AVB: Aside from Lufthansa, are there any other airlines that you’re working with on VR tech?
Thomas Hoger: We are also working with Austrian, SWISS and Eurowings which are part of the Lufthansa Group.
AVB: In what ways are airlines exploring VR technology as an alternative to more traditional inflight entertainment systems?
TH: Virtual Reality allows passengers to expand their visual space virtually and experience things otherwise impossible on a plane. VR provides users with a more immersive kind of entertainment. Lufthansa currently offers two kinds of experiences.
The first is an already rolled-out app called “Lufthansa VR”. Passengers can download the app on various app stores and take it on the plane using their own headset — with this app users can enjoy curated 360° destinations and stories.
The second experience is a prototype called “VR Moving Map” which we have developed together with the customer experience team. It is exclusively available for testing on selected flights from Frankfurt to Dubai — this app displays the landscape underneath the plane in 3D with the possibility to virtually zoom into places to explore them further.
AVB: What would you say are the current limitations associated with the utilisation of VR in the air?
TH: VR content data is often quite large and therefore difficult to access while on the plane. Also, passengers need to stay aware of their surroundings, for example in an emergency situation, when the service begins or when the plane leaves the cruising altitude. These are all things a standard VR solution does not provide.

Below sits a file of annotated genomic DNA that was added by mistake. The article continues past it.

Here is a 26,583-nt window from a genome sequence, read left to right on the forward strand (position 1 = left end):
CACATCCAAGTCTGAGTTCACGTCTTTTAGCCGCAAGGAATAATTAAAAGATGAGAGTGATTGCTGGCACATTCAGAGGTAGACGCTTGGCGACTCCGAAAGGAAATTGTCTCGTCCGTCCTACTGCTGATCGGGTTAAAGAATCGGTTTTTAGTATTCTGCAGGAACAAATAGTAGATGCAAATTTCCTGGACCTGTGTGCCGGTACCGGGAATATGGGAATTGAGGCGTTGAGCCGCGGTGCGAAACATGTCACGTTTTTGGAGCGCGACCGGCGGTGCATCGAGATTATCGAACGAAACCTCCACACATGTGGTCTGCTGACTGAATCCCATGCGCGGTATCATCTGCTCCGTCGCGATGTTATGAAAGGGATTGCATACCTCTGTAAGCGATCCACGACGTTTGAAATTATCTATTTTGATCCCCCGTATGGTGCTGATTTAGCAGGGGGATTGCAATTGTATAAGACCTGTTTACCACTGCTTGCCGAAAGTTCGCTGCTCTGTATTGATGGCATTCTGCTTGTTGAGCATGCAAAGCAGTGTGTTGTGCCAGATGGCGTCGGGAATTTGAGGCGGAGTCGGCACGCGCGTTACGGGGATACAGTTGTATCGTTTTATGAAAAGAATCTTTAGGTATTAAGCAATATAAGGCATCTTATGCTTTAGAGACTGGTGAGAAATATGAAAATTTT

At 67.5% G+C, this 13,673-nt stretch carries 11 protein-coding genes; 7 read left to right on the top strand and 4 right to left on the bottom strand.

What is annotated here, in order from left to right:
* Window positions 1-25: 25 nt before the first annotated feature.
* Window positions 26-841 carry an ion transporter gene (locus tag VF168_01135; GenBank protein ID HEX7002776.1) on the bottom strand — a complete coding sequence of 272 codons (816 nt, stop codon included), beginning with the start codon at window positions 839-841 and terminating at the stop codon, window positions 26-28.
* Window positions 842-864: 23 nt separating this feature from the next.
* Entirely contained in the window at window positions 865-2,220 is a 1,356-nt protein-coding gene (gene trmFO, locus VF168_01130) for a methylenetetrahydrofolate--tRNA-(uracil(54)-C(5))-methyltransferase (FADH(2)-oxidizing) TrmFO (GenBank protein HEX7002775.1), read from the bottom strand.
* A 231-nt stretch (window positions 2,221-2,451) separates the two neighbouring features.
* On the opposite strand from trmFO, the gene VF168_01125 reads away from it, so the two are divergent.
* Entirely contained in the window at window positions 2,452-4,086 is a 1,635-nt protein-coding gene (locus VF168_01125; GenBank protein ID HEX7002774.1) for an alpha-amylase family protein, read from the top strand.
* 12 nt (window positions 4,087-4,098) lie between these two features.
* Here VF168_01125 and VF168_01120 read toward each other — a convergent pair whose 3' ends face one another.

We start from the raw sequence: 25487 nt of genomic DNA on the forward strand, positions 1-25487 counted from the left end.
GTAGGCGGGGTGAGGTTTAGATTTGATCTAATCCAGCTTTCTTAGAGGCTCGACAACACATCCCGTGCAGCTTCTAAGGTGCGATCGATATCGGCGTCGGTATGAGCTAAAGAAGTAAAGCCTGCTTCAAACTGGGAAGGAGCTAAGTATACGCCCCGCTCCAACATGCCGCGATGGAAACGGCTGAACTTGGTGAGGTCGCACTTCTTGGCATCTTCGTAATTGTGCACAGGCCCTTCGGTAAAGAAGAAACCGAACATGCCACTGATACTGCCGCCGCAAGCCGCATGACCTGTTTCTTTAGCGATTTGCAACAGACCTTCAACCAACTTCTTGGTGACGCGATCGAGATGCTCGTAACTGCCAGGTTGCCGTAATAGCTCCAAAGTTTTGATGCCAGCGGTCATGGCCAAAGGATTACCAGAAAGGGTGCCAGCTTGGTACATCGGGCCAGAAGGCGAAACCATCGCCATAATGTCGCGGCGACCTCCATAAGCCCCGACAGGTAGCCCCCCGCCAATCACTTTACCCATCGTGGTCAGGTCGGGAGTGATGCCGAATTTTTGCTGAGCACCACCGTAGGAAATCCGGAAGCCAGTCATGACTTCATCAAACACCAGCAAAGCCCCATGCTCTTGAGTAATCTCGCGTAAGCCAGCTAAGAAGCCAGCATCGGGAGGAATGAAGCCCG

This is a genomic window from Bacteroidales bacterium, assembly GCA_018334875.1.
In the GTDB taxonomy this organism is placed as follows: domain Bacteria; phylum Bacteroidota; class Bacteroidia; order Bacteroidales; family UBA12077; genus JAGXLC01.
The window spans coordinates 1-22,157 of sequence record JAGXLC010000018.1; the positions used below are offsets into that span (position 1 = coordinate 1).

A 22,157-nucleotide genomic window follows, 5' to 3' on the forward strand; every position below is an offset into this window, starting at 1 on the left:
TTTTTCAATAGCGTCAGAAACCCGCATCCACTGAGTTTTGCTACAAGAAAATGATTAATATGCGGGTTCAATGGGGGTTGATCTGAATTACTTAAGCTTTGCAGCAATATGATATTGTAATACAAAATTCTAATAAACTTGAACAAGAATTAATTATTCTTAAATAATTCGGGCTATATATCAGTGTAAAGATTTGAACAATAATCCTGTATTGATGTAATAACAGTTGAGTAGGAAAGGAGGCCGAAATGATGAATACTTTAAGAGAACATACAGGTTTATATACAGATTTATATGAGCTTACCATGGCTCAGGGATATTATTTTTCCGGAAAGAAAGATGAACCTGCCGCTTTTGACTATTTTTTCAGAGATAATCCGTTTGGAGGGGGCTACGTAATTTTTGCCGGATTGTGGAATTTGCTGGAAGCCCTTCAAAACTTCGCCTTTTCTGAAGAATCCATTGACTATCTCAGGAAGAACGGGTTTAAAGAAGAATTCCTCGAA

However, we have solved these challenges with our partner Lufthansa Systems. We are able to store VR content on an onboard server and we can tap into the passenger announcement system to inform users about the upcoming service.
Also, we can deactivate the experience or warn passengers in case of emergencies. Apart from that, some users wish for lighter VR headsets in general while maintaining the immersive experience — this is something which will be solved over time.
AVB: What is some the content that you’ve been working on that you have found works well with passengers?
TH: Our research has shown that passengers like to watch movies in a 360° environment. In addition, they like to explore the landscape underneath the plane, which is sometimes impossible in reality as it may be night time or cloudy. Also, passengers enjoyed relaxing content.
VR has the ability to simulate a cinema environment, it can virtually enlarge windows and make clouds see-through and passengers can “beam” themselves to a nice beach destination to listen to the waves.
AVB: Is there any type of customisation/variation in the content, depending on which region a particular flight might be heading to, or is just standard across all flights?
TH: I personally prefer using VR on mid- and long-haul flights as the time frame for inflight entertainment, in general, is very narrow on short flights. Content may vary on different routes. Our VR Moving Map currently works best when flying over land and cities which can be explored.
On flights which go mainly over water, there is seemingly not much to discover — however, an experience which invites users to explore the world beneath the ocean surface can also be appealing and quite educational too.
AVB: Over the next few years, how do you see VR technology and its content continuing to evolve in terms of the cabin experience on aircraft?
TH: Eventually headsets will become cheaper, lighter and more comfortable in the future which will further improve the experience. In addition, I expect VR and AR headsets to merge into all-in-one devices at some point. This will give us additional possibilities like switching seamlessly from one to the other — this means a passenger could sit in a 3D cinema and suddenly make the cinema room disappear when the onboard service begins while keeping a huge virtual screen in front of him.